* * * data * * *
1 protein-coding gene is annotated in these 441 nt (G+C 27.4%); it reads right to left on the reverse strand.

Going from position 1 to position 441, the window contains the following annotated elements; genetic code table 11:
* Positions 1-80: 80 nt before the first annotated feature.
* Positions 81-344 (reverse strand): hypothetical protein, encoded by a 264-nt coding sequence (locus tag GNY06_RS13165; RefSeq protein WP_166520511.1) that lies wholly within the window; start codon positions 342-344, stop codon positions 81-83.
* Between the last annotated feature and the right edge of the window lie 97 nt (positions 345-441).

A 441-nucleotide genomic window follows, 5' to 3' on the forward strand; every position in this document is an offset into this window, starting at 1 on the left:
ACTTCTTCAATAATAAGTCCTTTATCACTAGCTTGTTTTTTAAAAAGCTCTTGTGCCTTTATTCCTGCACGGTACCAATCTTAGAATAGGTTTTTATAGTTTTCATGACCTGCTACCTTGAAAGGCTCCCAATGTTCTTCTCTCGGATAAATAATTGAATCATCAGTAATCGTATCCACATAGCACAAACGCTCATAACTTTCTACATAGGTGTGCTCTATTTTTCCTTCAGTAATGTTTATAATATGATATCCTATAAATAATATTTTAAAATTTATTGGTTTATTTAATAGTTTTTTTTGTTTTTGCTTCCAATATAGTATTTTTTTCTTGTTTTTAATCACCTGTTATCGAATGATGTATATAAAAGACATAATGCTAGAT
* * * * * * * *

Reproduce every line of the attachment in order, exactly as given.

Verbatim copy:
1 protein-coding gene is annotated in these 441 nt (G+C 27.4%); it reads right to left on the reverse strand.

Going from position 1 to position 441, the window contains the following annotated elements; genetic code table 11:
* Positions 1-80: 80 nt before the first annotated feature.
* Positions 81-344 (reverse strand): hypothetical protein, encoded by a 264-nt coding sequence (locus tag GNY06_RS13165; RefSeq protein WP_166520511.1) that lies wholly within the window; start codon positions 342-344, stop codon positions 81-83.
* Between the last annotated feature and the right edge of the window lie 97 nt (positions 345-441).

A 441-nucleotide genomic window follows, 5' to 3' on the forward strand; every position in this document is an offset into this window, starting at 1 on the left:
ACTTCTTCAATAATAAGTCCTTTATCACTAGCTTGTTTTTTAAAAAGCTCTTGTGCCTTTATTCCTGCACGGTACCAATCTTAGAATAGGTTTTTATAGTTTTCATGACCTGCTACCTTGAAAGGCTCCCAATGTTCTTCTCTCGGATAAATAATTGAATCATCAGTAATCGTATCCACATAGCACAAACGCTCATAACTTTCTACATAGGTGTGCTCTATTTTTCCTTCAGTAATGTTTATAATATGATATCCTATAAATAATATTTTAAAATTTATTGGTTTATTTAATAGTTTTTTTTGTTTTTGCTTCCAATATAGTATTTTTTTCTTGTTTTTAATCACCTGTTATCGAATGATGTATATAAAAGACATAATGCTAGAT